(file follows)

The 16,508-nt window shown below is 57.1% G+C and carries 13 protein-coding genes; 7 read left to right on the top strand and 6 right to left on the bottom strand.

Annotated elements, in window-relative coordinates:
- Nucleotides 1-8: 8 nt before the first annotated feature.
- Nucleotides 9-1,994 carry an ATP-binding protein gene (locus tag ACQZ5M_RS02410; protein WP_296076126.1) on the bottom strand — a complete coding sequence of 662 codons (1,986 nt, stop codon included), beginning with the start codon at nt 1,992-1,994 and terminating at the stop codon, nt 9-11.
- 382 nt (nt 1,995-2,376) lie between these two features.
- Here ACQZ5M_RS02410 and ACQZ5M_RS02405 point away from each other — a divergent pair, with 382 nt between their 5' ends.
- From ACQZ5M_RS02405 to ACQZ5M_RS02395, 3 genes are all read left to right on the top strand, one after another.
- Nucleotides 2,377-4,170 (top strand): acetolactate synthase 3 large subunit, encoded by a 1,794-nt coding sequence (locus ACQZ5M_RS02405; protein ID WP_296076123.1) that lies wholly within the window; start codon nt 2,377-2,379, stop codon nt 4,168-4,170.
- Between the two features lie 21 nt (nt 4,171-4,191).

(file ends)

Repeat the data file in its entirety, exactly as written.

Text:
The 16,508-nt window shown below is 57.1% G+C and carries 13 protein-coding genes; 7 read left to right on the top strand and 6 right to left on the bottom strand.

Annotated elements, in window-relative coordinates:
- Nucleotides 1-8: 8 nt before the first annotated feature.
- Nucleotides 9-1,994 carry an ATP-binding protein gene (locus tag ACQZ5M_RS02410; protein WP_296076126.1) on the bottom strand — a complete coding sequence of 662 codons (1,986 nt, stop codon included), beginning with the start codon at nt 1,992-1,994 and terminating at the stop codon, nt 9-11.
- 382 nt (nt 1,995-2,376) lie between these two features.
- Here ACQZ5M_RS02410 and ACQZ5M_RS02405 point away from each other — a divergent pair, with 382 nt between their 5' ends.
- From ACQZ5M_RS02405 to ACQZ5M_RS02395, 3 genes are all read left to right on the top strand, one after another.
- Nucleotides 2,377-4,170 (top strand): acetolactate synthase 3 large subunit, encoded by a 1,794-nt coding sequence (locus ACQZ5M_RS02405; protein ID WP_296076123.1) that lies wholly within the window; start codon nt 2,377-2,379, stop codon nt 4,168-4,170.
- Between the two features lie 21 nt (nt 4,171-4,191).